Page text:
The Novel Coronavirus (COVID-19) has brought to the public’s attention of a number of different strains of coronavirus that exist in the animal world, including a strain that affects equines, called Betacoronavirus genus, also known as the Equine coronavirus, or ECoV. The equine version of the coronavirus often, although not always, creates symptoms of colic, including gastrointestinal distress and the horses refusing to eat. This virus is passed through fecal manner (not bodily fluids as with COVID-19). In addition, this strain of the virus has shown no indication that it will jump from one species to another, so it is not communicable to humans.
The virus can affect both foals and adult horses, although it is rarely fatal, and usually only because it triggers a secondary effect, such as colic (although not all horses exhibit colic symptoms). Contrary to COVID-19, which often can create respiratory distress, horses rarely show respiratory issues. Miniature horses are especially susceptible to the Equine coronavirus, but adult full-grown horses often resolve their symptoms within a few days. Foals who are diagnosed with the coronavirus often are found to have other infections as well.
Just like with COVID-19, horses can be asymptomatic and can pass the Equine coronavirus onto other horses through the horses eating fecal manner. In one study done between 2012-2018, 95% of the horses who tested positive were at a public stable (Berryhill, Magdesian, Aleman & Pusterla, 2019). Therefore, one of the best ways to prevent horses from contracting the virus is to ensure that common areas in a stable are kept free of manure, paddocks with multiple horses should be routinely cleaned, and all manure should be stored or disposed of in a way that it cannot contaminate drinking water. Quarantined horses should have separate manure rakes in order to help prevent the spread of the virus to other horses.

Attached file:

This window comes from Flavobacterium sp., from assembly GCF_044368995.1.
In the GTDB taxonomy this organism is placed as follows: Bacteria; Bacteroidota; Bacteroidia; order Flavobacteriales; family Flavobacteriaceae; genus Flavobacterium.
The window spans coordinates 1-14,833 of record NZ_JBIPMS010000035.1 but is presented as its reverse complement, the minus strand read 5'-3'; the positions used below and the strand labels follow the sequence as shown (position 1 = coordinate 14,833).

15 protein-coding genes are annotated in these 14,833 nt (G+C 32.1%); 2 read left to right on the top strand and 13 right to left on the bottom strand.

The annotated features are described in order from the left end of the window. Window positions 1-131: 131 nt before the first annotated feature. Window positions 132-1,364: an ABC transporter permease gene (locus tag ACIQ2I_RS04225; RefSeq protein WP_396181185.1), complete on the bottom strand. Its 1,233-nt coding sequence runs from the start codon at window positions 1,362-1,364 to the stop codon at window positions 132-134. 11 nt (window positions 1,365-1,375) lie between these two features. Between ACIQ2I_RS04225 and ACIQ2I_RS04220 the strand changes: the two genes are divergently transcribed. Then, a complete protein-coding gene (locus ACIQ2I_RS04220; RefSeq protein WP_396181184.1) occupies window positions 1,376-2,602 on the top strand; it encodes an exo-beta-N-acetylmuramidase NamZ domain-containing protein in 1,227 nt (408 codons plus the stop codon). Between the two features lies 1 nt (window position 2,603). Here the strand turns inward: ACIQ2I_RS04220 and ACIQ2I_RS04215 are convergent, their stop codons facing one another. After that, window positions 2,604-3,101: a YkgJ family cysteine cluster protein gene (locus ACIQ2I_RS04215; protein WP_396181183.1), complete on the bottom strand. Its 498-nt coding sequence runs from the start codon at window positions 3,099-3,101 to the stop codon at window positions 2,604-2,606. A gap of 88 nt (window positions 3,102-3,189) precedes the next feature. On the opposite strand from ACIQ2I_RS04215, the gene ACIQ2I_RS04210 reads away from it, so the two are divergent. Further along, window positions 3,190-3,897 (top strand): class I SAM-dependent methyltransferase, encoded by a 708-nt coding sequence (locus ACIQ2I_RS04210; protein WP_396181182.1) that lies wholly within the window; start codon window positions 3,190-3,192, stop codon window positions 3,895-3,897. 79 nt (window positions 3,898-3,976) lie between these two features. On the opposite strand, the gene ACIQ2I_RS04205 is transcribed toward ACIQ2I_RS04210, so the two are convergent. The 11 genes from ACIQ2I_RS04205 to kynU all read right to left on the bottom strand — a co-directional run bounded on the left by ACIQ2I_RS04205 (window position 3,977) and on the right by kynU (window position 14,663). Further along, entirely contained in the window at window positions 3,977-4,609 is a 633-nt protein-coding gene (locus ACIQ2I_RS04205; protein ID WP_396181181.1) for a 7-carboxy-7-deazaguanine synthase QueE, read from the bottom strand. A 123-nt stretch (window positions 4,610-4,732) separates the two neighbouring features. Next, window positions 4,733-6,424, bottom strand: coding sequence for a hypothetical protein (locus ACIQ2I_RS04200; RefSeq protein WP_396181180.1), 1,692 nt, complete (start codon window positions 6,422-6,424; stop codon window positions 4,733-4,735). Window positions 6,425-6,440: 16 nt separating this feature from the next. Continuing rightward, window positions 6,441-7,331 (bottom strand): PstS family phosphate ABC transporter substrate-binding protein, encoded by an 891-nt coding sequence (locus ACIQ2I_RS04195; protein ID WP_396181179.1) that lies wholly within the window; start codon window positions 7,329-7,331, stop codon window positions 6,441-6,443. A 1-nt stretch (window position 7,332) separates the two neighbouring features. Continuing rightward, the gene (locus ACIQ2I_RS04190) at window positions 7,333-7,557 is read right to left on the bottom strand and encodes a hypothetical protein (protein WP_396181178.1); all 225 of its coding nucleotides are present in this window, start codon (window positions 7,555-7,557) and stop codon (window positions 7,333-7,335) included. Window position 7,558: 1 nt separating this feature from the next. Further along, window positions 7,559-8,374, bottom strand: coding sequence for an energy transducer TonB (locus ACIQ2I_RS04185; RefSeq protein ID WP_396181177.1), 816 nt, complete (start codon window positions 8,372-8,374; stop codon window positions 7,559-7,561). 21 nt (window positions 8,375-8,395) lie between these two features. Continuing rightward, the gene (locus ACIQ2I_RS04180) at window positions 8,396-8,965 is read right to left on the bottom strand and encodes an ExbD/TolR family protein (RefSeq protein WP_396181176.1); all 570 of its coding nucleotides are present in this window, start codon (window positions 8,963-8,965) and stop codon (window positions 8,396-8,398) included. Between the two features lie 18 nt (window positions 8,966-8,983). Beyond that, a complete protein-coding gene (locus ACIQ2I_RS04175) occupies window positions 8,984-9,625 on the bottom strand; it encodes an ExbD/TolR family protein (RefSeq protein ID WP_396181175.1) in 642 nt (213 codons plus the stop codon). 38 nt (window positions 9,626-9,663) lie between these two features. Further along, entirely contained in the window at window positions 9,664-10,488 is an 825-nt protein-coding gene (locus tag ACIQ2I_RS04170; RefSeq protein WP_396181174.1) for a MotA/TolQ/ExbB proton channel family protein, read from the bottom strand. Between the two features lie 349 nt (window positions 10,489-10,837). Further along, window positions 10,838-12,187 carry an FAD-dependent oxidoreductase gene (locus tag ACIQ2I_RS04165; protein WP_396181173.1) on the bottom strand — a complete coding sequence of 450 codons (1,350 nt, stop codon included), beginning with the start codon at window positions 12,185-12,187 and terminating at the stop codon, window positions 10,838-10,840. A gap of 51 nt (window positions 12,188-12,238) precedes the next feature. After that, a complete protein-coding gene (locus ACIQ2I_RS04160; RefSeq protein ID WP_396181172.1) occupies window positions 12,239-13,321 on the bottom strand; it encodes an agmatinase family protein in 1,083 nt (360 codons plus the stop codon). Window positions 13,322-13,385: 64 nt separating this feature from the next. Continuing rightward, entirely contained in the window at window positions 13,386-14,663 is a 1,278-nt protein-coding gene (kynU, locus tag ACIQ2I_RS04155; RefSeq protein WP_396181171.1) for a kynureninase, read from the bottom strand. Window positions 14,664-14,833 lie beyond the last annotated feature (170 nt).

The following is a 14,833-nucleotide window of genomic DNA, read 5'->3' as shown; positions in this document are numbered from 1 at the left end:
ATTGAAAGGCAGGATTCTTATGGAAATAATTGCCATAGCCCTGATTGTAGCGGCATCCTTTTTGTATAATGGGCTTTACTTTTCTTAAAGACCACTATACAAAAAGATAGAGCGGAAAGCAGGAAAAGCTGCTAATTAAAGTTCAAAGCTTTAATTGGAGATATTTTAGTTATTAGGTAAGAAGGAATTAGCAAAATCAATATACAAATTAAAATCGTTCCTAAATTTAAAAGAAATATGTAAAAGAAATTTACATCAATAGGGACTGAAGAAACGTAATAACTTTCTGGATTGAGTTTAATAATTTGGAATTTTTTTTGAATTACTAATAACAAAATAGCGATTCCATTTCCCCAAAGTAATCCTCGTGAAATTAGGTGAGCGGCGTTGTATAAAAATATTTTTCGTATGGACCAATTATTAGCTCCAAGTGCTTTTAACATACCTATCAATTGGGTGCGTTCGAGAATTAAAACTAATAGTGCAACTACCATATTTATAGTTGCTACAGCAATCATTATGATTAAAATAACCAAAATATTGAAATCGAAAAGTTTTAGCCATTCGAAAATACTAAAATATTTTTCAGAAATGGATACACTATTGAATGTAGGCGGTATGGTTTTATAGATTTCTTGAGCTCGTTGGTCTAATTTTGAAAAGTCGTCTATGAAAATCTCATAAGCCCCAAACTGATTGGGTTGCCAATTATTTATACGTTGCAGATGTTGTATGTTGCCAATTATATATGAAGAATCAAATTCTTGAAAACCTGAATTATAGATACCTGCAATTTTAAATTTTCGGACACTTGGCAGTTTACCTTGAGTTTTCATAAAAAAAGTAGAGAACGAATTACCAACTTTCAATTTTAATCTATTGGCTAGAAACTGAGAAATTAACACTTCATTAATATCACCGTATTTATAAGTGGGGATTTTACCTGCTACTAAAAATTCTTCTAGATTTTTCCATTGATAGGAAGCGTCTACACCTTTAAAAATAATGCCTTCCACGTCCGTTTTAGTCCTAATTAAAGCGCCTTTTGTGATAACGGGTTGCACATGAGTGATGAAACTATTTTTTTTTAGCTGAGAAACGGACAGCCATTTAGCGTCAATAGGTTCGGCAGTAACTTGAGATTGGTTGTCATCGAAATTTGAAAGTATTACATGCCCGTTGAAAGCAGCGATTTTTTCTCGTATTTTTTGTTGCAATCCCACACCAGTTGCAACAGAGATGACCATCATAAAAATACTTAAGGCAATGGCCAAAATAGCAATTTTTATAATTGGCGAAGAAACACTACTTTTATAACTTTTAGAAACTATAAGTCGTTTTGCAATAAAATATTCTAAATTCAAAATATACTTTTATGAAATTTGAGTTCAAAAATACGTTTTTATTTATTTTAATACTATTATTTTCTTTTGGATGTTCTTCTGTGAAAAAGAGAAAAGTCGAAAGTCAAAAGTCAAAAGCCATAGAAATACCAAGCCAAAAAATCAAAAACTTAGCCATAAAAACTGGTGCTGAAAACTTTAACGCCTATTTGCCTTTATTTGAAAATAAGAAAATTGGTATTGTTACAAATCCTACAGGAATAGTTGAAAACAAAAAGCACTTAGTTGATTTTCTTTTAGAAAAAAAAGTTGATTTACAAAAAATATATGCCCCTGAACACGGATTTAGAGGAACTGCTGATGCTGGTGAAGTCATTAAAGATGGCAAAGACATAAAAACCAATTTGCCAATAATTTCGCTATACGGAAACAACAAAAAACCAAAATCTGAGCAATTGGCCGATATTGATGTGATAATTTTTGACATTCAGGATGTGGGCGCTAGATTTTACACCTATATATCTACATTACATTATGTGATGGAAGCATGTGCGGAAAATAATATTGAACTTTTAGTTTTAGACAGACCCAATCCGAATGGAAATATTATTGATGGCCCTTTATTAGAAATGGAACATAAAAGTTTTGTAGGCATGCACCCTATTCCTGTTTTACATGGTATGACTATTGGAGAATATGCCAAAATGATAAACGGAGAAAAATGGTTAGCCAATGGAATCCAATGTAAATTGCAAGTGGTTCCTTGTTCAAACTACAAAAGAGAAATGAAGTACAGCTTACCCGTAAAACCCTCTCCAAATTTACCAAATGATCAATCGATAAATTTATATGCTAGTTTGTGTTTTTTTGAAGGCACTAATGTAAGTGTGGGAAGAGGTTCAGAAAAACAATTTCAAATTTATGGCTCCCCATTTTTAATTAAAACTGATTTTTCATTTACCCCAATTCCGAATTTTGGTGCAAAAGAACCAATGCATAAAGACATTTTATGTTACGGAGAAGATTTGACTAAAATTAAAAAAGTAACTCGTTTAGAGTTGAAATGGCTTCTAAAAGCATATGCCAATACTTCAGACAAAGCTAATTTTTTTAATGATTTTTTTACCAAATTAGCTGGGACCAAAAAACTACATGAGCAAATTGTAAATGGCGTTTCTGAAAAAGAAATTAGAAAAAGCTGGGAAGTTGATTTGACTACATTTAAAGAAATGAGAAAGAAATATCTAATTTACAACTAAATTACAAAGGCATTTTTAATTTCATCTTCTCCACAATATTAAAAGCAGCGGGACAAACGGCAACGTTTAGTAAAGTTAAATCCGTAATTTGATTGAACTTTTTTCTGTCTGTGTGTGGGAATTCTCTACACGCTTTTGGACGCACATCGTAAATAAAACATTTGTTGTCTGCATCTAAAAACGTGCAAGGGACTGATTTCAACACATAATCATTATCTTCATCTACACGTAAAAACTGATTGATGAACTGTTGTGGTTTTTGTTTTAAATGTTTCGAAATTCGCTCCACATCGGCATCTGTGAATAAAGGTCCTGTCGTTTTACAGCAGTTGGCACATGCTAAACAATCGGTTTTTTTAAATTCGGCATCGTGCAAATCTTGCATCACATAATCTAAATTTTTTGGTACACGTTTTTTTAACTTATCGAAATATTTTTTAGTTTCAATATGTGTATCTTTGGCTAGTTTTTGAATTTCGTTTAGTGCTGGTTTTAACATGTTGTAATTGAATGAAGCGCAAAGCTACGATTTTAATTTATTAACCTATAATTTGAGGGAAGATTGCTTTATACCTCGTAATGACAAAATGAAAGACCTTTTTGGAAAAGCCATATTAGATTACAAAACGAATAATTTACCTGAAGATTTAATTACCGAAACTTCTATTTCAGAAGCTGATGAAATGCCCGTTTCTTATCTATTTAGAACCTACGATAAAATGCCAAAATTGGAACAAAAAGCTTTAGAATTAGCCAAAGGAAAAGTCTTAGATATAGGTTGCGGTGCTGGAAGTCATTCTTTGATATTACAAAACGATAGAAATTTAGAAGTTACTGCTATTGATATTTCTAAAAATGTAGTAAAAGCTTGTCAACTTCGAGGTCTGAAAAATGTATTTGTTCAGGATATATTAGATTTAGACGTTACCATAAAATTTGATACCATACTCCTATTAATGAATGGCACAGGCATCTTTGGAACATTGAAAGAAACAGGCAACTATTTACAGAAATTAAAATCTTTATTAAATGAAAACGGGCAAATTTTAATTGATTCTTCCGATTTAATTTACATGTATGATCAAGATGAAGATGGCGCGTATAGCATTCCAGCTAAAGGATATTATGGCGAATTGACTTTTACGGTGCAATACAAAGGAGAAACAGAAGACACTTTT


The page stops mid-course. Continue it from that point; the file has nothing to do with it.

Long story short, feel free to hug your horse. In these trying times, it’s nice to know that your equine friend is still a safe haven from the craziness of the world.
Berryhill, E., Magdesian, K., Aleman, M., & Pusterla, N. (2019). Clinical presentation, diagnostic findings, and outcome of adult horses with equine coronavirus infection at a veterinary teaching hospital: 33 cases (2012–2018). The Veterinary Journal, 248, 95–100. doi: 10.1016/j.tvjl.2019.05.001
Slovis, N. M., Elam, J., Estrada, M., & Leutenegger, C. M. (2013). Infectious agents associated with diarrhoea in neonatal foals in central Kentucky: A comprehensive molecular study. Equine Veterinary Journal, 46(3), 311–316. doi: 10.1111/evj.12119